SSHAP 2021

Ninth Annual Meeting, Online

University of Vienna, Austria, July 14-16, 2021

The ninth annual conference of the Society for the Study of the History of Analytical Philosophy (SSHAP) will be held online on July 14-16, 2021. The conference is organized and hosted by University of Vienna – Department of Philosophy, under the leadership of Georg Schiemer and Florian Kolowrat. The main local sponsors and supporters are Institute Vienna Circle of University of Vienna and Vienna Circle -Society for the Advancement of the Scientific World Conception.

Details of registration and Zoom access will be provided later in June. Please also check the conference website.

For further information please contact the organizing-team at the University of Vienna: sshap2021.philosophy@univie.ac.at

Keynote Speakers

Detailed Information

Mentoring Program

In cooperation with the editorial board of the Journal for the History of Analytic Philosophy (JHAP), the organizers of SSHAP2021 are planning to install a mentoring program related to the meeting. The idea is to match junior scholars with senior mentors in their field who might be willing read the paper they are presenting and to give them some feedback to help prepare the papers for publication (ideally in JHAP). If you are interesting in participating in the program either as a PhD/early postdoctoral scholar or a senior mentor, please fill out the short form below:

https://forms.gle/S8XEQVujCg24mbKe7

Many thanks to Audrey Yap (University of Victoria), editor-in-chief of JHAP, for setting up the form.

SSHAP 2021 Program

The Society for the Study of the History of Analytic Philosophy 2021 Annual Meeting will be held online, July 14-16, 2021, organized and hosted by the Department of Philosophy of the University of Vienna. The program follows below. Abstracts will be posted when available.

  • Talks are 45 minutes including Q&A.
  • There will be 5-10 minutes between talks for rest and to switch to another Zoom session.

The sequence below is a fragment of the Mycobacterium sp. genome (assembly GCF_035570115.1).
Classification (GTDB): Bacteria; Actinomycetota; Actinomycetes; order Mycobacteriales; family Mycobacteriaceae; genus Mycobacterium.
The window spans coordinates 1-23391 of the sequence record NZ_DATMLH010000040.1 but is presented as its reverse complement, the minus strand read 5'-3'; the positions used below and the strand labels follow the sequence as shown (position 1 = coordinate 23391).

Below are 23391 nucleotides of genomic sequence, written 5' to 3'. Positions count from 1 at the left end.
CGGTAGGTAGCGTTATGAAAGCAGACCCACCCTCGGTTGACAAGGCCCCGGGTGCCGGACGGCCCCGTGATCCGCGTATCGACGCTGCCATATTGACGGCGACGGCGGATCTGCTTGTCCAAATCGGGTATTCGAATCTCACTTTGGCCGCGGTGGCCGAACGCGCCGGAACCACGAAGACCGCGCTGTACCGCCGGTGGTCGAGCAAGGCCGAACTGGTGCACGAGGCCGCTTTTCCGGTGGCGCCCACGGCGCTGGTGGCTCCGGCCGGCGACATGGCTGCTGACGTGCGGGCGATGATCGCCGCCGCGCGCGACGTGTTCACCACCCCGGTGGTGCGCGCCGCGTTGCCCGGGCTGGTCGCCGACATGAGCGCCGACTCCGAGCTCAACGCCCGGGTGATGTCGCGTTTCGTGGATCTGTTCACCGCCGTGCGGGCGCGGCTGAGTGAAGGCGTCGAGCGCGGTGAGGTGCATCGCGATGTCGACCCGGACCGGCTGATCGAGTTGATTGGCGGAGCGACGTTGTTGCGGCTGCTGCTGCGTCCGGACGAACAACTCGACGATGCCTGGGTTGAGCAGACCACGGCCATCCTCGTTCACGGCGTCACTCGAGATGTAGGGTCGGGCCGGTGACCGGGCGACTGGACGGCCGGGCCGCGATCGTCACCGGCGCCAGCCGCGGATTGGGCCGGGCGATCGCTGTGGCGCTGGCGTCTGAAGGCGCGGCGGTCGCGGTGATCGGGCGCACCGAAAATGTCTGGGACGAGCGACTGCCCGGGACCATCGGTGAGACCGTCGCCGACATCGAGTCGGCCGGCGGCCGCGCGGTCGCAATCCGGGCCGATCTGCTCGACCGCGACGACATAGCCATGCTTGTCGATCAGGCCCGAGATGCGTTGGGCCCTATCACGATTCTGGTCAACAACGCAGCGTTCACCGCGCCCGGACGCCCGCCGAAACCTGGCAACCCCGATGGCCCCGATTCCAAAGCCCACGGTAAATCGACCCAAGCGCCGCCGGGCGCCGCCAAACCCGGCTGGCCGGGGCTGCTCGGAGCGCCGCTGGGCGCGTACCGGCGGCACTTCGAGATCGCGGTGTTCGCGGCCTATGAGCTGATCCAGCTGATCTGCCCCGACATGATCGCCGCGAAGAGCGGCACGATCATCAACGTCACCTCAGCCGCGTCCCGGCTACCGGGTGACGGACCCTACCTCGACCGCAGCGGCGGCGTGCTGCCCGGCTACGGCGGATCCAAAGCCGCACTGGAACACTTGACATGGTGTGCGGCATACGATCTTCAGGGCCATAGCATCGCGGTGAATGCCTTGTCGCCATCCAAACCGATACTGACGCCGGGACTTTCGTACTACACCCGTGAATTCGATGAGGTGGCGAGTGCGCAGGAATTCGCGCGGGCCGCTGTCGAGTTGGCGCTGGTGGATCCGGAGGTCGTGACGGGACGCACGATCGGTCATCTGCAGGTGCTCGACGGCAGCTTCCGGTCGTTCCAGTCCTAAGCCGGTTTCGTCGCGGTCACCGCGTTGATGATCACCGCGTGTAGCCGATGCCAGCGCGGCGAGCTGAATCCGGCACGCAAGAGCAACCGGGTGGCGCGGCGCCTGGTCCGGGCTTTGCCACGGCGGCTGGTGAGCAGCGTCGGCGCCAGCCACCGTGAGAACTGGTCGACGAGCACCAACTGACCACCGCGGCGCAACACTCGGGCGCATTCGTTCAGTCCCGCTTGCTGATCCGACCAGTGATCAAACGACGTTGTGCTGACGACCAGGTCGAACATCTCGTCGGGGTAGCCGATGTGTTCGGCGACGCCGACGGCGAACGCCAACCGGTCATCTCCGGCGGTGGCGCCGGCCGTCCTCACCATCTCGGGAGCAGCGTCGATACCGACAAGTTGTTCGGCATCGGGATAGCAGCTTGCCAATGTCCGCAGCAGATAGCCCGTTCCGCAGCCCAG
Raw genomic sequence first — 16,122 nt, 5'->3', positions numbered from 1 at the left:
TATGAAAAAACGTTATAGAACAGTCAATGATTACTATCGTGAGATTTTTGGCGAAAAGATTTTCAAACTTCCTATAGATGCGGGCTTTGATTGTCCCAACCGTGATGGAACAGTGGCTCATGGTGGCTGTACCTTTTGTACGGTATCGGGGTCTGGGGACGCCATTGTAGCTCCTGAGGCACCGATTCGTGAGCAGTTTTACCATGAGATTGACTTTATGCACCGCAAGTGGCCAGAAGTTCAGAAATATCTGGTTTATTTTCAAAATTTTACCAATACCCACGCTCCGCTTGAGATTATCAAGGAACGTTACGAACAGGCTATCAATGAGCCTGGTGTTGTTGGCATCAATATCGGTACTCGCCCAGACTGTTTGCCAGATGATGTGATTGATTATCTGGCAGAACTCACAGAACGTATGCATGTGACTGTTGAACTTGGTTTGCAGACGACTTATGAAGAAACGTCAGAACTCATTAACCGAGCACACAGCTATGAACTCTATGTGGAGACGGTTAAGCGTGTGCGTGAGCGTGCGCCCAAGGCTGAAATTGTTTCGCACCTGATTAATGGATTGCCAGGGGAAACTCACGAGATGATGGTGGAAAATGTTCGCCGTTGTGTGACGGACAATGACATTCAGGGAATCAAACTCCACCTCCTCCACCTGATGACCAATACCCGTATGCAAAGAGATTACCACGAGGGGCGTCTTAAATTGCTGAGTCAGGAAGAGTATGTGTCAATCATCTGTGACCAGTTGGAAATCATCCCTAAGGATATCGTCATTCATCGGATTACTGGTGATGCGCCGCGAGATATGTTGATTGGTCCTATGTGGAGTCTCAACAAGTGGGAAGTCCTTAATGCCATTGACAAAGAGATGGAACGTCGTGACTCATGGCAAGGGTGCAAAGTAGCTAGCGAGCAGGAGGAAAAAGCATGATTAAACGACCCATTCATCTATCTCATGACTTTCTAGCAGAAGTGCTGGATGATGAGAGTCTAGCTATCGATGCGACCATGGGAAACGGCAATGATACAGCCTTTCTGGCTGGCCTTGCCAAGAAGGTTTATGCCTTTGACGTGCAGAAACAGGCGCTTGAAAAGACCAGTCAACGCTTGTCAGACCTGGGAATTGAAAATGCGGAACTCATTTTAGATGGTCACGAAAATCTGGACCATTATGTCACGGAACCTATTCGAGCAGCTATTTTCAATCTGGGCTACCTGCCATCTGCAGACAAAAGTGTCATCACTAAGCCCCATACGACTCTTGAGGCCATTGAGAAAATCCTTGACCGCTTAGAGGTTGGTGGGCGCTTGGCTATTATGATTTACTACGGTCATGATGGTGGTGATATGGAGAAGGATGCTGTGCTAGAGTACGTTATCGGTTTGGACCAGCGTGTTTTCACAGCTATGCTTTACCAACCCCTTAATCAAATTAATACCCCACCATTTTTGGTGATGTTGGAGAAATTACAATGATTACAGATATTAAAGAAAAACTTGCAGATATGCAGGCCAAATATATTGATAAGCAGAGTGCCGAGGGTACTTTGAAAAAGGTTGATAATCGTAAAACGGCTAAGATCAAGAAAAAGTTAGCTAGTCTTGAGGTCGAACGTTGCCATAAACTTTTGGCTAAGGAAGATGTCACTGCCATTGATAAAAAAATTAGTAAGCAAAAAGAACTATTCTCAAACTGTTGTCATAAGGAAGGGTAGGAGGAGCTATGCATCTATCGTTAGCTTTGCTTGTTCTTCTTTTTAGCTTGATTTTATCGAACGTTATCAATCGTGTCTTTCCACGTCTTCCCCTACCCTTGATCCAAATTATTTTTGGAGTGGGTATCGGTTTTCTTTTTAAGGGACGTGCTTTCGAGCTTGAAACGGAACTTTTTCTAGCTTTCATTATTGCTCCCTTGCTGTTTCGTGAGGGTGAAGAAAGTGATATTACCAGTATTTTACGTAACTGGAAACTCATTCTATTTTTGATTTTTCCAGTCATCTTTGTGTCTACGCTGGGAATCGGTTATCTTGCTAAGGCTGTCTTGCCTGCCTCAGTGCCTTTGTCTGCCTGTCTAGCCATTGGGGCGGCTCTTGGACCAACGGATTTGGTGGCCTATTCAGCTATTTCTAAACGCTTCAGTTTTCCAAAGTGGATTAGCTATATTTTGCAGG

• Some symposia have a slightly different time structure from the standard times of the left-most column below, and in these cases times are given for each participant or event of the symposium.
  • All times are Central European Summer Time (CEST)

Wednesday, July 14, 2021

  Zoom 1 Zoom 2 Zoom 3 Zoom 4 Zoom 5
  Chair: Name, LAST NAME,
HOAP
Chair: Name, LAST NAME,
FREGE
Chair: Name, LAST NAME,
CARNAP
Chair: Name, LAST NAME,
WITTGENSTEIN
Chair: Name, LAST NAME,
ANALYTIC/CONTINENTAL
09:00-09:45 Sebastian Sunday, GREVE
“Turing’s Philosophy of Intelligence”
Sorin, COSTREIE
“Fregean Acquaintance”
Naomi, OSORIO-KUPFERBLUM
“Ryle’s and Carnap’s Impact on Goodman’s Notions of Linguistic Aboutness”
Michael, SCHMITZ
“Wittgenstein contra Frege on Force”
Michal, DOBRANSKI
“Arthur Schopenhauer’s Philosophy of Language: from German Idealism towards Analytical Philosophy”
09:55-10:40 Chen, BO
“Russell and Jin Yuelin on Truth: A Comparative Study”
Tabea, ROHR
“Frege on Geometry”
Giorgio, CASTIGLIONE
“A ‘Third Man’ in the Debate? Arthur Pap’s Conception of the A Priori between Carnap and Quine”
Giovanni, MION
“Did Wittgenstein read Cassirer?”
Aleksandra, GOMULCZAK
“An Attempt to recognize the Relationship between Analytic and Continental Philosophy”
10:50-11:35 Chengcheng, GU
“A Comparative Study of Shen Yu-ting and Husserl’s Theory of Meaning”
Indrek, LOBUS
“Frege Against Textbook Logical Atoms”
Flavio, BARACCO
“Carnap’s Intellectual Development in the Early 1920s: Encounters with Husserl’s Circle”
Florian, FIGUEIREDO
“Wittgenstein and the Conception of Hypotheses”
Maximilian, NOICHL
“Quantifying the Analytic/Continental Divide”
11:45-12:30   Anton, ALEXANDROV
“Is Frege’s Logical Analysis of Arithmetical Notions an Instance of Carnapian Explication?”
Robert, MICHELS
“Lewis’s Counterpart Theory and the Aufbau”
Anton, LEODOLTER
“An Arduous Journey – The Concept ‘Illusion in Wittgenstein Scholarship and Cavell’s Solution”
Eugenio, PETROVICH
“Uncovering the Social Network of Recent Analytic Philosophy by the Analysis of Acknowledgments in Academic Publications”
12:30-14:00 Lunch Break
  Chair: Name, LAST NAME, Symposium
Scientific Philosophy
Chair: Name, LAST NAME, Symposium
Brentano and the Origins of Analytic Philosophy
Chair: Name, LAST NAME,
Russell